Remember the old days of Philadelphia, where you could light up a cigarette pretty much anywhere? It seems like just yesterday that I was sucking down Camel Lights at Bob & Barbara’s and catching an after-dinner drag on a Nat Sherman at Tank Bar. But it wasn’t yesterday. It was 2007 when Philadelphia went the way of New York, passing one of the most restrictive smoking bans in the country. Five years in, the city has made the odd move of relaxing some of the regulations.
Oh, don’t worry. They’re not going to be sparking up at Alla Spina anytime soon, especially not while cigarette-loathing Michael Nutter, the man responsible for creating the ban as a city councilman, remains mayor. Most of the rules are still in place, but the city has begun to entertain requests for exceptions from the ban, something it hadn’t done since the original exception application period expired years ago.
Even if a new bar met the original requirements, namely that less than 20 percent of its revenue came from food sales, the city had said “no dice” because the application period was over. But now, bars can once again apply for permits, although the criteria have narrowed.
Under the new law, a bar is eligible only if 15 percent or more of its revenue is derived from tobacco sales, a high bar, to be sure. New Old City steakhouse Reserve seemed to think that it was in the clear, as it had its official opening last week complete with a cigar lounge. But inspectors from the Department of Public Health paid them a visit and set them straight. “It is unlikely that this particular establishment can meet [the] threshold,” explained city official James Garrow when I asked him about the new requirements. When I dined at Reserve on Monday, there wasn’t a hint of stogie scent in the air, though the hostess told me that it was something they were still considering for the future. Given the language of the law, I don’t see how that’s possible.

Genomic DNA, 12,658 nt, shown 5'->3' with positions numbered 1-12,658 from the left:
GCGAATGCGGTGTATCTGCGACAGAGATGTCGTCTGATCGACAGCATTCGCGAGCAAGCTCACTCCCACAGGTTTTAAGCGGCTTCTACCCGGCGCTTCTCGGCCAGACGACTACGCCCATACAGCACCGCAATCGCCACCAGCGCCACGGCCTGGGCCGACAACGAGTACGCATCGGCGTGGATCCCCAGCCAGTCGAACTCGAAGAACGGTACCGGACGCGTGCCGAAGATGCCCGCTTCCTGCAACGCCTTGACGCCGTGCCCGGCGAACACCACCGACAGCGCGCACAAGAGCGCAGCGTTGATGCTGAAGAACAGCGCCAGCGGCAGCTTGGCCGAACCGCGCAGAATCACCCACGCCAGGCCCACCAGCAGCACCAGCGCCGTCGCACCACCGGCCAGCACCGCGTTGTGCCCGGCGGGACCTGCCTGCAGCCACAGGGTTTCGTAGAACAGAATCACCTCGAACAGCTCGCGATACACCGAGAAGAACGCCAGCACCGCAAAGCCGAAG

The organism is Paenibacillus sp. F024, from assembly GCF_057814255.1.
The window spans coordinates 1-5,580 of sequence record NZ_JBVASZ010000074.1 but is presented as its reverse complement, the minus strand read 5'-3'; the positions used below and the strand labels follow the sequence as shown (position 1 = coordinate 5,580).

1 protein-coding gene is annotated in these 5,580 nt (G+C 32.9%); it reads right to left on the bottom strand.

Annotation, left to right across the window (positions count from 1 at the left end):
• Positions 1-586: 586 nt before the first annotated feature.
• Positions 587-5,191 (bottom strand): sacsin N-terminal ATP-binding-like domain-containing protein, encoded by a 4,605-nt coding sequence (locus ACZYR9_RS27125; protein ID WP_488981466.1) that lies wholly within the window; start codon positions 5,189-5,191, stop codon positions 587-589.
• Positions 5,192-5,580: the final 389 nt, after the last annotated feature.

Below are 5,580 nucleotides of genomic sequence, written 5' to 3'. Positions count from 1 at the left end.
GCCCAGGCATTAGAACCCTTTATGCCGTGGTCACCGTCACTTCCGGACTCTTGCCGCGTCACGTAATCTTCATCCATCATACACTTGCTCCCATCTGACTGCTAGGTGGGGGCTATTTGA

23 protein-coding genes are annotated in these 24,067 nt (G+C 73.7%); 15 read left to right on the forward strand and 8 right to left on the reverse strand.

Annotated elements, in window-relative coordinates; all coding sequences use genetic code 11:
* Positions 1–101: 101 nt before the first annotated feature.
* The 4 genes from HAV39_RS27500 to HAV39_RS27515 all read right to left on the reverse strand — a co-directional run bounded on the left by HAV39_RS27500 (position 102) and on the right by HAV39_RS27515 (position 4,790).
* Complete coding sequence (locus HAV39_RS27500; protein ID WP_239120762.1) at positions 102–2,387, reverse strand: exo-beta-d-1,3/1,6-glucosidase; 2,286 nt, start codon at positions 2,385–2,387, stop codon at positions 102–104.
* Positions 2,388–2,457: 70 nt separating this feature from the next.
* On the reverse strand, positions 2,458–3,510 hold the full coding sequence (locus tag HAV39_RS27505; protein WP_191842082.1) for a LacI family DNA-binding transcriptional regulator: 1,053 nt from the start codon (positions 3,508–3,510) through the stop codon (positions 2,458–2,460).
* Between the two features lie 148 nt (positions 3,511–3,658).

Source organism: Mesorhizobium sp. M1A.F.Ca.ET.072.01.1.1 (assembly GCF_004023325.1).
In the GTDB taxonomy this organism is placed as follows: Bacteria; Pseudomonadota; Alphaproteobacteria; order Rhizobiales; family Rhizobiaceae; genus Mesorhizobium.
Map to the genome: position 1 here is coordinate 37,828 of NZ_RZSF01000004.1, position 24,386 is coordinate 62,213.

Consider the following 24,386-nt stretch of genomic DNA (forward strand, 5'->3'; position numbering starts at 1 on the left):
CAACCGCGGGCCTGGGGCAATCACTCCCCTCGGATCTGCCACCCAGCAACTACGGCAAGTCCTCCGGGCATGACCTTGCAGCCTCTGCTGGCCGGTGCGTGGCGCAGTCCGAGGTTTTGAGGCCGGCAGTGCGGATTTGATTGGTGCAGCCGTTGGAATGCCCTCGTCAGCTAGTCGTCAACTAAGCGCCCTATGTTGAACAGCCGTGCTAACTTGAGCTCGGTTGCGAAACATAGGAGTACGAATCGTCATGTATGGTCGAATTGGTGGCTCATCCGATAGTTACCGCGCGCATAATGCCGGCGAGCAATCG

Tom Piazza, owner of the just-closed smoker’s paradise Mahogany, has said that he intends to open another nicotine-friendly bar in Center City, though the future of that project remains unclear. One longtime Philadelphia restaurateur, who wishes to remain nameless, has told me that he’s toying with the idea of a smoking bar called, well, Smoke. He envisions a trendy outpost where customers throw back beers and bourbons while comely barmaids sell premium cigarettes, cigars and loose exotic tobaccos by the ounce. Rolling services will be provided, free of charge.
There’s no indication that the city intends to further relax the laws to allow smoking at your average neighborhood bar, where food sales can easily come in at less than 20 percent. But even if they did, Bob & Barbara’s owner Jack Prince says he wouldn’t consider applying for a permit. “I remember when I worked behind the bar, my chest would be on fire at the end of the night,” says Prince, who did not seek an exception during the original application period, though he would have been a shoe-in, since Bob & Barbara’s doesn’t serve food at all. “I can’t see ever going back to the old way. It would be regressing.”
Whatever the future of smoking in Philadelphia, one thing is clear: I won’t be joining in the fun. After spending far too many years as a casual smoker, I puffed my last puff in mid-2011, although I still wander into hazy, smoking-permitted McGlinchey’s for cheap beers and a contact high.